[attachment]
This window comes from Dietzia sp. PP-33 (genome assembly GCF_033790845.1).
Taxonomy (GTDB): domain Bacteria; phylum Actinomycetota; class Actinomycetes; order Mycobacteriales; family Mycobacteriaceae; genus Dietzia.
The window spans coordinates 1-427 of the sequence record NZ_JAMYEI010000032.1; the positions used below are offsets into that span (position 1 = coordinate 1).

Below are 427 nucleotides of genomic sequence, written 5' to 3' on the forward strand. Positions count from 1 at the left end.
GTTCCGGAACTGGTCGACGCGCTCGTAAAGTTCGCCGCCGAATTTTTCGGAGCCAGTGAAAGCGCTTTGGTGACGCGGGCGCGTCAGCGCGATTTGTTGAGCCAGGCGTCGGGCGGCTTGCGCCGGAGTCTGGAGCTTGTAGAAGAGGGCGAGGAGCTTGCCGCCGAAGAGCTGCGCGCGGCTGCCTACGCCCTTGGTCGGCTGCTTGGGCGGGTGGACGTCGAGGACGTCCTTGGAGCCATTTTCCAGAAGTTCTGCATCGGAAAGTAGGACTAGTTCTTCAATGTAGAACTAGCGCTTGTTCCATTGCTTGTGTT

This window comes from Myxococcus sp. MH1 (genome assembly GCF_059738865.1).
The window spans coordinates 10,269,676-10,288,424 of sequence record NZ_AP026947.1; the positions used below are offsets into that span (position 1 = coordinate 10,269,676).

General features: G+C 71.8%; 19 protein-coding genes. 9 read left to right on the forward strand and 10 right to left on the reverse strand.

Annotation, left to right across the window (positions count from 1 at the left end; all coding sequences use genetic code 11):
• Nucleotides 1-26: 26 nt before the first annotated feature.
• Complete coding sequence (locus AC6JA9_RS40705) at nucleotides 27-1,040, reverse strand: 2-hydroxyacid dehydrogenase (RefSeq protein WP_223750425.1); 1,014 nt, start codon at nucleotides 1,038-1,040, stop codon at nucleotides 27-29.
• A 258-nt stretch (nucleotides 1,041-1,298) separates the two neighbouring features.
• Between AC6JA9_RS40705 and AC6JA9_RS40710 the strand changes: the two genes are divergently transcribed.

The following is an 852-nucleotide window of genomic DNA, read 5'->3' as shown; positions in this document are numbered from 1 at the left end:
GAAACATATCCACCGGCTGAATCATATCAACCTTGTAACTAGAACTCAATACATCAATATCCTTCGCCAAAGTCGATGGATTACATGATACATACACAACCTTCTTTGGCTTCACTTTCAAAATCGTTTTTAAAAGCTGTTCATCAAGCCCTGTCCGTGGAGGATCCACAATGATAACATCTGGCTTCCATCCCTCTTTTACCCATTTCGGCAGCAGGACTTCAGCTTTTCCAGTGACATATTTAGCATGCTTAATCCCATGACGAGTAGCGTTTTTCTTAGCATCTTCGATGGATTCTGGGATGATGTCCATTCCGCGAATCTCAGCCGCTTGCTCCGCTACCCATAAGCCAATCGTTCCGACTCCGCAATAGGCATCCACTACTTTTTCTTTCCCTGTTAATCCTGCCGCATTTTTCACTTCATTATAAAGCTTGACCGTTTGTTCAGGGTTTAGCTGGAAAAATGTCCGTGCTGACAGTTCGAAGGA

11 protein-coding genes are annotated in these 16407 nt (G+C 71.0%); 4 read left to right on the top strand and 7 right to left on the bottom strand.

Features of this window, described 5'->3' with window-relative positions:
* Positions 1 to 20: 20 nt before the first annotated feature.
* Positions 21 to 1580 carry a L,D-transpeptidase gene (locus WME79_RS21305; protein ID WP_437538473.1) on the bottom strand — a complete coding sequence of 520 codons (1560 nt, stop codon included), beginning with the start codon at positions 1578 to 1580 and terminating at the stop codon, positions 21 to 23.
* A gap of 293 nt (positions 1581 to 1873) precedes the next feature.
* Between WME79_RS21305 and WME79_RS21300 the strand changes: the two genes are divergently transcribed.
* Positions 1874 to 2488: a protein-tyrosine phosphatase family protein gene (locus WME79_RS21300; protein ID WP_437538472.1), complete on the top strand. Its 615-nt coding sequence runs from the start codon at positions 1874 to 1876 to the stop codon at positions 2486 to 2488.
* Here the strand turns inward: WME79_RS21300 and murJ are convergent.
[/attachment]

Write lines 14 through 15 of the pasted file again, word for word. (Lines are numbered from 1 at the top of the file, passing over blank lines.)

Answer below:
The following is an 852-nucleotide window of genomic DNA, read 5'->3' as shown; positions in this document are numbered from 1 at the left end:
GAAACATATCCACCGGCTGAATCATATCAACCTTGTAACTAGAACTCAATACATCAATATCCTTCGCCAAAGTCGATGGATTACATGATACATACACAACCTTCTTTGGCTTCACTTTCAAAATCGTTTTTAAAAGCTGTTCATCAAGCCCTGTCCGTGGAGGATCCACAATGATAACATCTGGCTTCCATCCCTCTTTTACCCATTTCGGCAGCAGGACTTCAGCTTTTCCAGTGACATATTTAGCATGCTTAATCCCATGACGAGTAGCGTTTTTCTTAGCATCTTCGATGGATTCTGGGATGATGTCCATTCCGCGAATCTCAGCCGCTTGCTCCGCTACCCATAAGCCAATCGTTCCGACTCCGCAATAGGCATCCACTACTTTTTCTTTCCCTGTTAATCCTGCCGCATTTTTCACTTCATTATAAAGCTTGACCGTTTGTTCAGGGTTTAGCTGGAAAAATGTCCGTGCTGACAGTTCGAAGGA